Vine House Farm - Attracting Wild Birds

Attracting wild birds to your garden is both hugely enjoyable and very rewarding, plus it also helps wildlife conservation and specifically helps reverse the trend of declining populations of many of our once common birds. In fact, the UK’s gardens are now considered a vital component part in a much wider conservation effort.


But why have populations of some wild birds declined so much and why are gardens now so important to them? The song birds we see in our gardens are typically either woodland or farmland birds – the latter having adapted to a man-made habitat over thousands of years (originally these birds would have lived on naturally open ground). But native woodland is now a relatively scarce habitat in the UK– in fact we’re one of the least wooded countries in all of Europe – and farmland has typically become a sterile habitat with little food for birds,with far fewer hedgerows (which were ripped out in the 60's and 70's), very few remaining wild flower meadows, and on most farms which grow crops a relentless policy of spraying with insecticides (and insects are, of course, a main source of food for many species of birds).

Given this backdrop, it’s easy to see why so many birds find gardens an appealing habitat to both feed and nest, as in some ways it replicates their natural habitat –e.g. multiple gardens all with trees, from a bird’s perspective, must look a lot like woodland. And more open gardens with lawn, flower beds, wild areas(the more the better…) and shrubs, will appeal to birds which also favour farmland and more natural open areas of land – e.g. goldfinches. Plus the other obvious appeal of gardens to birds is that so many people now put out almost endless supplies of food for them!

That said, creating an optimum habitat for birds in your garden and by putting out the right foods and in the right ways, will attract far more birds and of more different species than an ‘average’ garden will with just one or two basic foods provided.

So below we've set out some of the main things to consider, and it’s important to note that no single point will ensure you attract plenty of birds to your garden; it’s a combination of factors which all adds up…

1. Providing a wide range of different foods for garden birds

Long gone are the days when all that was available to feed birds with was low quality peanuts and seed mixes which contained all sorts of bits and pieces which birds didn't even eat. Now there’s a wealth of different foods available, such as sunflower hearts, niger seed, our high quality seed mixes, suet products, and live foods such as mealworms.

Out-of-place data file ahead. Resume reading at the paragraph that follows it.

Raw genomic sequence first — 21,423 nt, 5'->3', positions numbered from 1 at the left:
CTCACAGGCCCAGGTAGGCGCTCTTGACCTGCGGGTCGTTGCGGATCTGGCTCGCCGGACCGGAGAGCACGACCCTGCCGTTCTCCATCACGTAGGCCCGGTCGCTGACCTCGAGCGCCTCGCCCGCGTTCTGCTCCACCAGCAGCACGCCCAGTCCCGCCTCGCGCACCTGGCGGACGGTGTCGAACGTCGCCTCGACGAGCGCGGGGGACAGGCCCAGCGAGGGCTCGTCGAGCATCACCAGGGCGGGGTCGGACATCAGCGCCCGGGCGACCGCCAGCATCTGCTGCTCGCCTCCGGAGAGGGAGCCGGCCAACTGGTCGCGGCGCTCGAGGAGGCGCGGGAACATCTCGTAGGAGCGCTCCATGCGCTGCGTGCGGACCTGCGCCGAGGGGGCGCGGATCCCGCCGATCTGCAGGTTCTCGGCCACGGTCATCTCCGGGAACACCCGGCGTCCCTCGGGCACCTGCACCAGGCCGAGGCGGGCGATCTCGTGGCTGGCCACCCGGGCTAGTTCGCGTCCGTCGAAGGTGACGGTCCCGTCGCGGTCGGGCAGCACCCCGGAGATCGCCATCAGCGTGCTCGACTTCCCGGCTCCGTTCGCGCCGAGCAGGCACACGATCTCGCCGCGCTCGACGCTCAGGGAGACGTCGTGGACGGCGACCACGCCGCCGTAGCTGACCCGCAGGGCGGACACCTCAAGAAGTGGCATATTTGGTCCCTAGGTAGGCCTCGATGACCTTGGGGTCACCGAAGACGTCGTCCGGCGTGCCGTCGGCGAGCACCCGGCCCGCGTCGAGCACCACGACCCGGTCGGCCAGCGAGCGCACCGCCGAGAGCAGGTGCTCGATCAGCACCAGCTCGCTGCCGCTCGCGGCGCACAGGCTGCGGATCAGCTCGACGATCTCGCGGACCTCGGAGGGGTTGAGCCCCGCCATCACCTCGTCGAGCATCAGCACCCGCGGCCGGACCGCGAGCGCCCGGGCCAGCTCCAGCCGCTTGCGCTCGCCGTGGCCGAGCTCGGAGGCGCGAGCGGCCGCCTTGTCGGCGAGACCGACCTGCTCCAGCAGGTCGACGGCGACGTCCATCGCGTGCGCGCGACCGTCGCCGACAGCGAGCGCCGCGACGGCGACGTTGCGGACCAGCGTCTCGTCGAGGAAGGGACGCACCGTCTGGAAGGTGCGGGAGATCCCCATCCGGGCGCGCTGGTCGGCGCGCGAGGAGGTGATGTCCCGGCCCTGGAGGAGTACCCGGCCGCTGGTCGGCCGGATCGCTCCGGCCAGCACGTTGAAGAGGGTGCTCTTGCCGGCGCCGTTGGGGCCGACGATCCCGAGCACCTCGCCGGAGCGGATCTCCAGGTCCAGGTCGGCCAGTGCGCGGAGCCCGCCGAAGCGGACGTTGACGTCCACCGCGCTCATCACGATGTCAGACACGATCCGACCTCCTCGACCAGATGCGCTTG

By providing a wide mix of foods you will attract more species and simply because different foods are preferred by different birds – e.g. goldfinches love niger seed, and long tailed tits love suet blocks. For more detailed information go to our what to feed page.

2. Provide a range of ways for birds to feed in your garden

A mix of different foods is the start point, but if a particular bird can’t get to its favourite food then it won’t stay in your garden. A good example is the blackbird which, unlike species of tits and most finches, can’t perch on a seed feeder full of sunflower hearts. So, even though sunflower hearts are a favourite food, the blackbird needs them in a place which is the same or similar to where it would find its natural food – i.e. the ground or a bird table respectively. For more detailed information go to our how to feed page.

3. A wildlife friendly garden

The first thing to say is that this doesn't have to mean a wild and overgrown garden! Indeed, a well thought-through wildlife-friendly garden can also be a relatively neat and tidy one. The key is to provide a mix of habitats – even if each is very small – and these should ideally include:

  • Dense shrubs and climbers which provide cover from predators, food, roosting and nesting opportunities.
  • More open areas such as lawn, but consider leaving the grass longer in a few places(this actually looks really good if you make the longer grass areas into distinct shapes).
  • Plants and shrubs which attract bees and other insects.
  • Shrubs and trees which have berries for birds to eat – e.g. cotoneaster and rowan.
  • Plants which have seeds birds eat – e.g. sunflowers and many species of wild flower.
  • A‘habitat pile’ which is basically a pile of branches, twigs and other garden waste tucked in a corner of the garden somewhere – insects will live, breed and hibernate in this and provide food for your birds.
  • Having fresh water available for drinking and bathing – see our providing water page for more info.
  • Putting up different types of nest boxes – see our nest and camera boxes page, plus our dedicated advice page on nest boxes.

Other things to consider if you have the space:

  • A wildlife pond – this can be home to a huge range of wildlife and will also attract birds because of the insect food it will provide
  • A dedicated wild flower area
  • For larger gardens, planting native trees such as silver birch and, if your garden is really large, oak as well
  • For more information about creating habitat for birds in your garden, go to our Habitat to attract birds to your garden page.